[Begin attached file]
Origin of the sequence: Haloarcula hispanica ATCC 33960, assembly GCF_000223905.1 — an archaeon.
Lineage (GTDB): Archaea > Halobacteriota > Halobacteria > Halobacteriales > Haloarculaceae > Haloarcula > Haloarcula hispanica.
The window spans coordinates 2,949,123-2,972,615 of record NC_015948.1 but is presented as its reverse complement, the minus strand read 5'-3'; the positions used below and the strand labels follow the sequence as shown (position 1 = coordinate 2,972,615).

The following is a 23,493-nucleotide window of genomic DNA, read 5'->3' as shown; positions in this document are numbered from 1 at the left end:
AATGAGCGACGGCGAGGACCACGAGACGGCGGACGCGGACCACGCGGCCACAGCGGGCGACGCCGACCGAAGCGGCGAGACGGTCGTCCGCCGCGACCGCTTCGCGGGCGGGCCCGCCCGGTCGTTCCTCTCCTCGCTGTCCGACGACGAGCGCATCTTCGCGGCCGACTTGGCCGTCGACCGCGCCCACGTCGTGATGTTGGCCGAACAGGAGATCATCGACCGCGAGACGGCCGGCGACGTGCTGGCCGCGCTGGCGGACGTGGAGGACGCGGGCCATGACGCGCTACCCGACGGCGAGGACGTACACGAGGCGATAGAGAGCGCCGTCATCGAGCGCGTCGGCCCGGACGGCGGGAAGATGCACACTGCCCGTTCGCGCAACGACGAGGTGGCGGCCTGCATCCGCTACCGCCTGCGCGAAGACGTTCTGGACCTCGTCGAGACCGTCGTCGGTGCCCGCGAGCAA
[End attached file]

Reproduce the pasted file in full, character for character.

Origin of the sequence: Haloarcula hispanica ATCC 33960, assembly GCF_000223905.1 — an archaeon.
Lineage (GTDB): Archaea > Halobacteriota > Halobacteria > Halobacteriales > Haloarculaceae > Haloarcula > Haloarcula hispanica.
The window spans coordinates 2,949,123-2,972,615 of record NC_015948.1 but is presented as its reverse complement, the minus strand read 5'-3'; the positions used below and the strand labels follow the sequence as shown (position 1 = coordinate 2,972,615).

The following is a 23,493-nucleotide window of genomic DNA, read 5'->3' as shown; positions in this document are numbered from 1 at the left end:
AATGAGCGACGGCGAGGACCACGAGACGGCGGACGCGGACCACGCGGCCACAGCGGGCGACGCCGACCGAAGCGGCGAGACGGTCGTCCGCCGCGACCGCTTCGCGGGCGGGCCCGCCCGGTCGTTCCTCTCCTCGCTGTCCGACGACGAGCGCATCTTCGCGGCCGACTTGGCCGTCGACCGCGCCCACGTCGTGATGTTGGCCGAACAGGAGATCATCGACCGCGAGACGGCCGGCGACGTGCTGGCCGCGCTGGCGGACGTGGAGGACGCGGGCCATGACGCGCTACCCGACGGCGAGGACGTACACGAGGCGATAGAGAGCGCCGTCATCGAGCGCGTCGGCCCGGACGGCGGGAAGATGCACACTGCCCGTTCGCGCAACGACGAGGTGGCGGCCTGCATCCGCTACCGCCTGCGCGAAGACGTTCTGGACCTCGTCGAGACCGTCGTCGGTGCCCGCGAGCAA